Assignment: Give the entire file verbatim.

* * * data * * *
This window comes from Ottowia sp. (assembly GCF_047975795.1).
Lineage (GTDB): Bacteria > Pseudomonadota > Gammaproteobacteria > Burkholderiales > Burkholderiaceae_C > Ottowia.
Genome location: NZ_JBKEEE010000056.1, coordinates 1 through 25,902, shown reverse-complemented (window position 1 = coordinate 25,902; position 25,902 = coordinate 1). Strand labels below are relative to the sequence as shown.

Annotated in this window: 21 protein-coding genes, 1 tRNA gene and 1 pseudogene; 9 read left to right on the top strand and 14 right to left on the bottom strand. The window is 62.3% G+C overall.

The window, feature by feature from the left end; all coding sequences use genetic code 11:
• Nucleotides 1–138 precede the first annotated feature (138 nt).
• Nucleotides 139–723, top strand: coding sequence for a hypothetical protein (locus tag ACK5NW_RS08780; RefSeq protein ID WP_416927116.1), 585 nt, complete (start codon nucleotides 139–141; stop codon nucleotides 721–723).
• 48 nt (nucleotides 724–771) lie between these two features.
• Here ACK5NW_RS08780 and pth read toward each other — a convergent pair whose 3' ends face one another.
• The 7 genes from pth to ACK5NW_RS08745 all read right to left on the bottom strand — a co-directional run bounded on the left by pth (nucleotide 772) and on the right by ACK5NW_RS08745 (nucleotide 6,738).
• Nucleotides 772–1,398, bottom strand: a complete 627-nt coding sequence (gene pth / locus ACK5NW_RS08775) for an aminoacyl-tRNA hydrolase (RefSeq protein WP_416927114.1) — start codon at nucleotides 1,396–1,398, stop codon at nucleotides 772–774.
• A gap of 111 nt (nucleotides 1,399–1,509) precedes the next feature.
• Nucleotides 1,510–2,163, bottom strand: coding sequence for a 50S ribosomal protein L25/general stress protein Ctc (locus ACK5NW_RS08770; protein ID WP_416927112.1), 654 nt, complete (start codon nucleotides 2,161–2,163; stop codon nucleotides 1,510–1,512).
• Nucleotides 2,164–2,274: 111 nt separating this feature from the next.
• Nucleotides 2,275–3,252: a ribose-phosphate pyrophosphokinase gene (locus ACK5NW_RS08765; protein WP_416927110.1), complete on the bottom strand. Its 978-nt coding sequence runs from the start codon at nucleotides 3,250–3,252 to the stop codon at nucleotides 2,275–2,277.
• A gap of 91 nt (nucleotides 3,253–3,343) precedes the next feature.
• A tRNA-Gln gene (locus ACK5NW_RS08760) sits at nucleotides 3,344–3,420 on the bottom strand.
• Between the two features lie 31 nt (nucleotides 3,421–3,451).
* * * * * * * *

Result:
This window comes from Ottowia sp. (assembly GCF_047975795.1).
Lineage (GTDB): Bacteria > Pseudomonadota > Gammaproteobacteria > Burkholderiales > Burkholderiaceae_C > Ottowia.
Genome location: NZ_JBKEEE010000056.1, coordinates 1 through 25,902, shown reverse-complemented (window position 1 = coordinate 25,902; position 25,902 = coordinate 1). Strand labels below are relative to the sequence as shown.

Annotated in this window: 21 protein-coding genes, 1 tRNA gene and 1 pseudogene; 9 read left to right on the top strand and 14 right to left on the bottom strand. The window is 62.3% G+C overall.

The window, feature by feature from the left end; all coding sequences use genetic code 11:
• Nucleotides 1–138 precede the first annotated feature (138 nt).
• Nucleotides 139–723, top strand: coding sequence for a hypothetical protein (locus tag ACK5NW_RS08780; RefSeq protein ID WP_416927116.1), 585 nt, complete (start codon nucleotides 139–141; stop codon nucleotides 721–723).
• 48 nt (nucleotides 724–771) lie between these two features.
• Here ACK5NW_RS08780 and pth read toward each other — a convergent pair whose 3' ends face one another.
• The 7 genes from pth to ACK5NW_RS08745 all read right to left on the bottom strand — a co-directional run bounded on the left by pth (nucleotide 772) and on the right by ACK5NW_RS08745 (nucleotide 6,738).
• Nucleotides 772–1,398, bottom strand: a complete 627-nt coding sequence (gene pth / locus ACK5NW_RS08775) for an aminoacyl-tRNA hydrolase (RefSeq protein WP_416927114.1) — start codon at nucleotides 1,396–1,398, stop codon at nucleotides 772–774.
• A gap of 111 nt (nucleotides 1,399–1,509) precedes the next feature.
• Nucleotides 1,510–2,163, bottom strand: coding sequence for a 50S ribosomal protein L25/general stress protein Ctc (locus ACK5NW_RS08770; protein ID WP_416927112.1), 654 nt, complete (start codon nucleotides 2,161–2,163; stop codon nucleotides 1,510–1,512).
• Nucleotides 2,164–2,274: 111 nt separating this feature from the next.
• Nucleotides 2,275–3,252: a ribose-phosphate pyrophosphokinase gene (locus ACK5NW_RS08765; protein WP_416927110.1), complete on the bottom strand. Its 978-nt coding sequence runs from the start codon at nucleotides 3,250–3,252 to the stop codon at nucleotides 2,275–2,277.
• A gap of 91 nt (nucleotides 3,253–3,343) precedes the next feature.
• A tRNA-Gln gene (locus ACK5NW_RS08760) sits at nucleotides 3,344–3,420 on the bottom strand.
• Between the two features lie 31 nt (nucleotides 3,421–3,451).